On Being Wheat


July 19, 2020 (Proper 11A) 

Lessons for Proper 11A: Genesis 28:10-19a; Psalm 139: 1-11, 22-23; Romans 8:12-25; and, Matthew 13:24-30,36-43


Weeds—what makes a weed different from any other plant that grows? The federal government has a definition for “noxious weeds” and a federal weed list and many states have their own weed lists as well. In California baby’s breath (which florists often use) is considered a noxious weed, and in Kansas, Ohio, and West Virginia the ox-eye daisy, your typical white daisy with a golden center, is on the weed list. Ralph Waldo Emerson said that a weed was simply “a plant whose virtues have not yet been discovered.” But others say a weed is a plant growing where it isn’t wanted, a plant that interferes with farming or grazing, a plant that was not intentionally sown, or a plant that is persistent and detrimental to the plants around it, among others. 

Even the US Dept. of Agriculture, struggling to find a unifying principle behind its pragmatic blacklists of weeds, admits that “over 50% of our flora is made up of species that are considered undesirable by some segment of society.” Noxious weeds. Plants growing where they are not wanted. Plants not purposefully planted. Weeds. Undesirable. Without purpose. Unwanted by some. 

“He put before them another parable: ‘The kingdom of heaven may be compared to someone who sowed good seed in his field; but while everybody was asleep, an enemy came and sowed weeds among the wheat, and then went away. So when the plants came up and bore grain, then the weeds appeared as well.” 

Matthew 13:24-26

Here we have another parable about planting and sowing from Jesus. Jesus sounds a lot more like an expert when he speaks of carpentry, than we he uses agricultural metaphors in his parables. His parable about the wisdom of building a house on a sure foundation in chapter 7 of Matthew makes sense, right? But his agricultural parables…you know the one about a sower sowing seed recklessly and generously, even in places the seed is unlikely to grow! Talk about risky! Then we get today’s parable comparing the kingdom of God to a field where both wheat and weeds are growing together and the farmer doesn’t intend to do a thing about the weeds until harvest time! This makes me think Jesus may be a better carpenter than a farmer, but maybe there’s more to this familiar parable.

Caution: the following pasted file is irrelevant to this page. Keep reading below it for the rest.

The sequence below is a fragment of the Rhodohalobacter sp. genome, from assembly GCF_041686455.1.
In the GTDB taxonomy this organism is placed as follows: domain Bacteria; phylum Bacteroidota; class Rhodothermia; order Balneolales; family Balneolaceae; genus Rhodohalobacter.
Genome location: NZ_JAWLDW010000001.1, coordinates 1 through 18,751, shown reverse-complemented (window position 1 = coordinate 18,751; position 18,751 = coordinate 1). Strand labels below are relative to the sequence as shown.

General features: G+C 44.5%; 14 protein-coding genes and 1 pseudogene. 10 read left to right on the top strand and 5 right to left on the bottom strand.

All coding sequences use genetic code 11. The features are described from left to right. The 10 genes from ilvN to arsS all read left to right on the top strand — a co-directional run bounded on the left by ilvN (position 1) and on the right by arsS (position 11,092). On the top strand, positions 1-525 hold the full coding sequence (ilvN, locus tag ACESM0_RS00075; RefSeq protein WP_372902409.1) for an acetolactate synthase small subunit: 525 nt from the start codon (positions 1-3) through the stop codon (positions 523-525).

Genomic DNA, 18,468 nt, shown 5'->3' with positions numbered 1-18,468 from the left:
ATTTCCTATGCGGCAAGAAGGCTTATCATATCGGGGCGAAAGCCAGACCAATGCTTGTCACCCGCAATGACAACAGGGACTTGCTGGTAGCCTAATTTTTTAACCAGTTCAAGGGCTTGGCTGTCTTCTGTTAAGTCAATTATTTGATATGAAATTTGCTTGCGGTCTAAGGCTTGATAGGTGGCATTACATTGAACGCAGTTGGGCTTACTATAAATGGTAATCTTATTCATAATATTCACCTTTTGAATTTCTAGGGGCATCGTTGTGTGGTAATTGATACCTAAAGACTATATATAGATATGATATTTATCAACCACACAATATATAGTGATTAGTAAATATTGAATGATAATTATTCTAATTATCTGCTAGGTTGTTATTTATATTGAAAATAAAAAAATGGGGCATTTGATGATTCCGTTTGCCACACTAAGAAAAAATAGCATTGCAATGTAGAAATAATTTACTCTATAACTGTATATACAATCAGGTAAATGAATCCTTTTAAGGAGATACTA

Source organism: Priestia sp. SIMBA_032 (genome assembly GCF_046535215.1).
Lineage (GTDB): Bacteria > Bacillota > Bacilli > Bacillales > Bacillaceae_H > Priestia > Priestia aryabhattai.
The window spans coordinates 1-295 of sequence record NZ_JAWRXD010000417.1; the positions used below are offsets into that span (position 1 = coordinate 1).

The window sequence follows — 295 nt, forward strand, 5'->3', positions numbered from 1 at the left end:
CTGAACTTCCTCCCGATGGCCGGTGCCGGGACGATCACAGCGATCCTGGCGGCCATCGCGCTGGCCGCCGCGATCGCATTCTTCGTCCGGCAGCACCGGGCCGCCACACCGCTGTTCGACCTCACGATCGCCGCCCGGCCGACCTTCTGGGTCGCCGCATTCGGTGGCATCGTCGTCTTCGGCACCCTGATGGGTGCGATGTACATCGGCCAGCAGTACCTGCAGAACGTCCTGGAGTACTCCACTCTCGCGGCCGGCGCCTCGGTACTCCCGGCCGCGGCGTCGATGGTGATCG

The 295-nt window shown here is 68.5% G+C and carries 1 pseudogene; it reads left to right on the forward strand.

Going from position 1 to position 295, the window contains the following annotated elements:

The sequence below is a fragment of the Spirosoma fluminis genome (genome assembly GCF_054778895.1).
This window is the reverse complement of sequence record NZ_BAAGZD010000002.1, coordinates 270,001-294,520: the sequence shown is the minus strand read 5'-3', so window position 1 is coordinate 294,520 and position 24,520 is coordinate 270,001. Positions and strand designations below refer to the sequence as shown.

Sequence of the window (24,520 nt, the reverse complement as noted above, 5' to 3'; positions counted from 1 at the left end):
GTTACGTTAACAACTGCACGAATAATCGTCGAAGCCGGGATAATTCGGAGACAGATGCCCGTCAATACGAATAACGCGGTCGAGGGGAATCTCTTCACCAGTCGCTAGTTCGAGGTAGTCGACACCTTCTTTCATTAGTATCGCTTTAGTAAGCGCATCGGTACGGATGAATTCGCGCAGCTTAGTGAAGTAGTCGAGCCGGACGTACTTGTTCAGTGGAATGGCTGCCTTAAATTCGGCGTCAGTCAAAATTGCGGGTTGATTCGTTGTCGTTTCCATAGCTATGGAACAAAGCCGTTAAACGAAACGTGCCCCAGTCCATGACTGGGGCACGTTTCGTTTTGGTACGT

In Matthew 13, the kingdom is compared to a field with both wheat and weeds growing together. The weed described in the parable is believed to be the bearded darnel. Described by some as a ‘devil of a weed’ and without virtue, the bearded darnel roots surround the roots of good plants—taking in good nutrients and water and making it impossible to root out without damaging the good crop. But above ground, the darnel looks almost identical to wheat. Only when it bears seed can you tell what is wheat and what is bearded darnel—which is sometimes called false wheat. And it grows in the same field as the wheat, the good seeds. It seems there more ambiguity between the weeds and the wheat than we realized. 

The servants in the parable say, “Master, did you not sow good seed in your field? Where did all these weeds come from? The landowner said, “An enemy is responsible.” The servants say, “Well, let us go out and pull all the weeds up.” Like the servants, who see the weeds and want to pull them up, we would really like to get rid of all the weeds—all of the things we see in people we believe are not like us—the theology that doesn’t fit with our own enlightened understandings, the hypocrisy of people claiming God but excluding neighbor, or the hypocrisy of judging those who exclude, and all the rest. Often, we are inclined to focus our energy on pulling up all of the dangerous or questionable expressions of faith, narrowing the circle, and ensuring the only people representing God and the church have passed the proper litmus test. And these days it seems like we have a litmus test for every theological, social, moral, and ethical question.